Hello, fellow readers, We’ve chatted about how moths are like butterflies that party at night, a sentiment shared by Randi Eckel of Toadshade Wildflower Farm (link to the story below). Since then, I’ve grown far fonder of them; like butterflies, moths are beautiful too.
A daily routine in recent weeks is gathering moths that have taken up residence on the screened porch overnight. They’re easy to capture by morning, sliding them into a container, barely waking them until releasing them outside. Curt jokes that I’m gathering the same ones each day. Maybe so, but it brings the question—why are moths attracted to lights and coming indoors? A subject we discussed with Blaine Rothauser last week in Keeping Lighting Pollinator-Friendly.
My porch moths bring back a childhood memory.
I’ll admit their party has lessened the desire for porch camps on the futon, having them land in my hair. It reminds me of growing up when we’d vie for a position on the cots outside the tent during vacations. It was pitched as a treat, though the truth is we didn’t all fit inside. I woke to my mom’s “psst” sound to chase a raccoon sitting on my stomach eating undercooked green beans left from dinner. Another time, I woke to the tickling sensation of daddy-long leggers crawling across my lips. I still adore camping.
There are far more species of moths than butterflies
Over 160,000 moth species live worldwide compared to 17,500 butterflies, and 11,000 kinds of moths are in the United States. Most moths are nocturnal, active at night, and butterflies by day are called diurnal. Both are essential pollinators.
Moths are chubbier, and the scales on their wings sluff off easier than butterflies, hence the powdery debris when you touch them. Their wings are flat on the body when resting, unlike butterflies that hold them tightly upright. Then, skippers in the family of butterflies have their wings at different angles when sleeping.
People don’t consider most moths beautiful. Other than, say, the Luna moth (Actias Luna), with its four to seven-inch lime green wingspan and stealth markings that look like eyes baffling bats—one of their greatest predators. Then there are Hummingbird Moths (Hemaris spp.), also called Clearwing Moths, that look like hummingbirds. There are many other beautiful moths, too, such as the Clymene Moth (Haploa clymene), also known as the Blessing Moth I came upon not long ago (link to story below).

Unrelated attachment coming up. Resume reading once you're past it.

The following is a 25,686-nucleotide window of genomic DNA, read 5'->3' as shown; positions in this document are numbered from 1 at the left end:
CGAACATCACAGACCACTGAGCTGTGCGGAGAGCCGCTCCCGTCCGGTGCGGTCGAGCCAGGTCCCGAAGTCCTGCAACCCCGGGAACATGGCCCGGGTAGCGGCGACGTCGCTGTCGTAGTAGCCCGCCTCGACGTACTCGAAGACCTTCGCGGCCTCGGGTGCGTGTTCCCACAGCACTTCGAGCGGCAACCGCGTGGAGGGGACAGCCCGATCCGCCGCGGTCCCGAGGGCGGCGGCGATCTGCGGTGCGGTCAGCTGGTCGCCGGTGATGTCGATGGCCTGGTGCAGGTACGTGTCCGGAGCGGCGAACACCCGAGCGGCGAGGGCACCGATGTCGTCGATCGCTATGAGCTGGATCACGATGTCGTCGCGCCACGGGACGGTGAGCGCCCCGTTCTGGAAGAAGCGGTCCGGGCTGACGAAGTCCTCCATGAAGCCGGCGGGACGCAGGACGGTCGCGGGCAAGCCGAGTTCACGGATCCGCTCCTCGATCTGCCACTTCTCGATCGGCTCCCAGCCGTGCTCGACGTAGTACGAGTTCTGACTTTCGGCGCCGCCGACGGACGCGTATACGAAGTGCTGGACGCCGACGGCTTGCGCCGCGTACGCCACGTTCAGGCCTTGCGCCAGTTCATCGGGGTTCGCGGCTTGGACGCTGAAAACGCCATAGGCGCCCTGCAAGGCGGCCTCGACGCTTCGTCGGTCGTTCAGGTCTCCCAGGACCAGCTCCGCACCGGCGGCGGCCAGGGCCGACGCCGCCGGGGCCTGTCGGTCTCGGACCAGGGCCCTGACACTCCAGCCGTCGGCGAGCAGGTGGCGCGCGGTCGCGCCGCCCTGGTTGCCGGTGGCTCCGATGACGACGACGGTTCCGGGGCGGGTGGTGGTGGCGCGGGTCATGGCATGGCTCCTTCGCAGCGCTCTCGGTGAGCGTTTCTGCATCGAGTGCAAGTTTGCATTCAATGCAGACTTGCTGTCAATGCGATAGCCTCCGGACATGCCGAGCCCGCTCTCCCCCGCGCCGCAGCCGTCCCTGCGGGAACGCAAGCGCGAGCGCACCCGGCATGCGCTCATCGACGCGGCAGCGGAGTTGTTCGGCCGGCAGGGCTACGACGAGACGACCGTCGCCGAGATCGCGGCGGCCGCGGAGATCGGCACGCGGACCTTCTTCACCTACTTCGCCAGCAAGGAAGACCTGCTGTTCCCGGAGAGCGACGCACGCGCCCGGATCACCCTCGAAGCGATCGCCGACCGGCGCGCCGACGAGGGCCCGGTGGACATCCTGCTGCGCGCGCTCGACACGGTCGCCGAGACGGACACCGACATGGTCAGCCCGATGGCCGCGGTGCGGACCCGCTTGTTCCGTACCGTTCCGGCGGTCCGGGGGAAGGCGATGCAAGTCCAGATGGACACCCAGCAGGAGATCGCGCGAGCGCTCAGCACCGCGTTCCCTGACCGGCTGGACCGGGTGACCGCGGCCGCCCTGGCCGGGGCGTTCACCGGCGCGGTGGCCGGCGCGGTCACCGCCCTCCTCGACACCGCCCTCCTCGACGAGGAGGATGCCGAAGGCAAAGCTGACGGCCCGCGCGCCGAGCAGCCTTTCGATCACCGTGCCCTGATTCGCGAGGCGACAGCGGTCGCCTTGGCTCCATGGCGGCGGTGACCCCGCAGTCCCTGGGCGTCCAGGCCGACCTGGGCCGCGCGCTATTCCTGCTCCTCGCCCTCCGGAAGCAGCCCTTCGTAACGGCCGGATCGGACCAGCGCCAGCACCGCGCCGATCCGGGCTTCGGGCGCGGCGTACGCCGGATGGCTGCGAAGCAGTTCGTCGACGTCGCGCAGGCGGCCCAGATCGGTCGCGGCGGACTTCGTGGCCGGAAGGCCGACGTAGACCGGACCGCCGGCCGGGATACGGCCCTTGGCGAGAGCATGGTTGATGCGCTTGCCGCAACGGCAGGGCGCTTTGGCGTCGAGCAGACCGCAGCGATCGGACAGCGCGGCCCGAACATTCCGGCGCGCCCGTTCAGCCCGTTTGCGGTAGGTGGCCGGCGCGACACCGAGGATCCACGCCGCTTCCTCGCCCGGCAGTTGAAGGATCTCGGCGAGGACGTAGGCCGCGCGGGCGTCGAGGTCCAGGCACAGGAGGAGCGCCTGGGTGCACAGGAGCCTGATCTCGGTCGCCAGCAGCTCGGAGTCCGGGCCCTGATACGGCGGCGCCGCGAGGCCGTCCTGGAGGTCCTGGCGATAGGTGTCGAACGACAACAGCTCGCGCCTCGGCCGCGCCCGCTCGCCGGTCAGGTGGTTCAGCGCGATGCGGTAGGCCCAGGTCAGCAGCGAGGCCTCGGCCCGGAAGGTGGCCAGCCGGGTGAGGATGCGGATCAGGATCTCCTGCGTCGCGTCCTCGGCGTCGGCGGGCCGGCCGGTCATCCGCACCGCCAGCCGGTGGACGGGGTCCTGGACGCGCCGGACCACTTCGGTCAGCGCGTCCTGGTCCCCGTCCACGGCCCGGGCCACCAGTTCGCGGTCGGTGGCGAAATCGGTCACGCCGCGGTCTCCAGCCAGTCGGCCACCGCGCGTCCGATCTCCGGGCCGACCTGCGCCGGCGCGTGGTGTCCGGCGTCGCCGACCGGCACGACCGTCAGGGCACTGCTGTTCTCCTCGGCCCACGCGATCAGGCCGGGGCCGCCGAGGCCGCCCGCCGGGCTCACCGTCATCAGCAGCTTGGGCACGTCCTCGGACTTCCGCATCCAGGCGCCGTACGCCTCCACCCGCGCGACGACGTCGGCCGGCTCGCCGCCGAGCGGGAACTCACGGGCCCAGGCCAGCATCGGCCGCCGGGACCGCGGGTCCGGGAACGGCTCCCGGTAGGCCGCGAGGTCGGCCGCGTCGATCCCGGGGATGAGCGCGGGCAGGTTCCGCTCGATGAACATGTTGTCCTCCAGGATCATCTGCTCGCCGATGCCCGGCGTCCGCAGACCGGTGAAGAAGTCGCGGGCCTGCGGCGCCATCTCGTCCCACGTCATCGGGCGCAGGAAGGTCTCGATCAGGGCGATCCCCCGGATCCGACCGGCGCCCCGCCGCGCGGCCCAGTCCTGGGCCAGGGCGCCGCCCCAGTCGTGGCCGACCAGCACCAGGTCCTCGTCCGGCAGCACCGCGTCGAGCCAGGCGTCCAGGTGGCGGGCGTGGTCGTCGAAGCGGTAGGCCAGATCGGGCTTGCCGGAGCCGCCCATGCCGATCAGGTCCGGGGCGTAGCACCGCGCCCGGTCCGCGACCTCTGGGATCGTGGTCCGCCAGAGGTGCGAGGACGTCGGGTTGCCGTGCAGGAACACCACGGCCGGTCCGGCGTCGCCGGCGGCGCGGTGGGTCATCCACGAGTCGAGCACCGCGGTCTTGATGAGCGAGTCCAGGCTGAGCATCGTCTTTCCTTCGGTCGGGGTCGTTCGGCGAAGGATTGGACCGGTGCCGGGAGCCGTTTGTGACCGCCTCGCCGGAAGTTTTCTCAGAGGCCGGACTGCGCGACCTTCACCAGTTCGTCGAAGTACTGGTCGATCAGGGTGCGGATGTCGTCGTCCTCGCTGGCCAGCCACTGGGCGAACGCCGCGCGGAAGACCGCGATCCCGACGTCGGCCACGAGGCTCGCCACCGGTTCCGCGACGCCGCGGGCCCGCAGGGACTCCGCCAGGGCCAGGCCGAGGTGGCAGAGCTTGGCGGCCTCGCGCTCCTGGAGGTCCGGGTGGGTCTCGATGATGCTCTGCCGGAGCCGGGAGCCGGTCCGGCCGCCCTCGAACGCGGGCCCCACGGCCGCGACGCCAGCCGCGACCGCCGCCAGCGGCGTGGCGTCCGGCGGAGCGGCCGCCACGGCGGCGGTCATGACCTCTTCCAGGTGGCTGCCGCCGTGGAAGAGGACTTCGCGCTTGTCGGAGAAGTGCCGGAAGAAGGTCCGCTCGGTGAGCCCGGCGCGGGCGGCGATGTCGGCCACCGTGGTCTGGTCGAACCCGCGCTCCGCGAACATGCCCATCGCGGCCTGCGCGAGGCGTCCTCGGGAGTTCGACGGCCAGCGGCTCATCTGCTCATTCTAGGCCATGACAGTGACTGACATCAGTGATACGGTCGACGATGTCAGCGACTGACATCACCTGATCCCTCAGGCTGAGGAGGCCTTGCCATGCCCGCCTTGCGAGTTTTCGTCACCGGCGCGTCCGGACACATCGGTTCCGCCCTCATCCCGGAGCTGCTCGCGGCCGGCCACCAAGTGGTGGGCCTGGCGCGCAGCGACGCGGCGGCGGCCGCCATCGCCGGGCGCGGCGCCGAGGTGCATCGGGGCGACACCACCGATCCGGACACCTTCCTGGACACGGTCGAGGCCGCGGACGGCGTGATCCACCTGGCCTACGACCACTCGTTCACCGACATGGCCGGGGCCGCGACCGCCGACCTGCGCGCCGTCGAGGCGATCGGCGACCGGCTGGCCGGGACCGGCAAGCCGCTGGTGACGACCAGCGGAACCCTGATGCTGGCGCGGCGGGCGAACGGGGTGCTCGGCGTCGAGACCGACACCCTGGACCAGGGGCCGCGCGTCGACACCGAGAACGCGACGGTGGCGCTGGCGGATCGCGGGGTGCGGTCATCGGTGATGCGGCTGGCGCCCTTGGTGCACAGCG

Mystery of moths’ attraction to light
Though there have been numerous studies, it’s a mystery why moths are attracted to artificial light, especially ultraviolet (UV) bulbs. Most critters that fly keep the light sky above them rather than fly upside down. Nocturnal insects use the moon and stars’ light to navigate flight, and artificial lights confuse them. So, it’s not that they are attracted to it; they are disoriented, causing a sensory overload. They circle the bulb until they need to rest, finding a spot like the inside of my screened porch.
Folks create traps under lights, taking advantage of the moth’s confusion. But please don’t kill them. Moths, just like butterflies, surpass other insects as critical food for birds and other animals.
Moths don’t eat clothing, despite rumors. Their larvae (caterpillars) do, should a momma moth find animal fibers such as wool, cashmere, silk, angora, or even leather. They seek food for their babies with keratin, the same proteins found in hair and skin—why my diligence to keep them outside.
Mothballs are a deterrent, but they’re almost a hundred percent made of a pesticide called para-dichlorobenzene or PDCB. Rather than mothballs, cedar-lined closets and trunks or cedar blocks serve as a natural pest repellent.
What moths and bats have in common
Speaking of mothballs, they also deter bats, I learned during Curt’s DIY attempts to keep the resident bat from hunkering down in the barn. He made clever use of my pantyhose worn long ago in the corporate days. They made ideal casings for the hanging arsenal of deterrents, along with shiny throwaway pie plates. The strategy wasn’t effective until he added a fan, adding movement to the decorations. It was hilarious. The lone bat may be the same little fellow that hung on the barn door until, tumbling down stunned, he finally moved on.
“I feel a little sad,” Curt said. “I became attached to the little guy.”
While bats and many moths are considered ugly compared to butterflies, it brings an interesting thought. That beauty depends on things labeled as ugly, an irony of opposites. Yet, they serve magical and critical functions in the garden of life—a beautiful thing.
There’s more to the story in the Garden Dilemmas Podcast:
A Garden Purpose for Pantyhose: You can cut them up and use them to tie back plants. I know it’s not that attractive, but they’re flexible, and when tied discreetly, the earth-tone ones aren’t bad. It’s soft on the wood and herbaceous plant stems. So, there you go. Another use for your pantyhose that we don’t wear anymore. Thank goodness, right?
Link to the Native Plants, especially Oaks, are Essential story featuring Randi Eckel of Toadshade Wildflower Farm.
Keeping Lighting Pollinator-Friendly with Blaine Rothauser.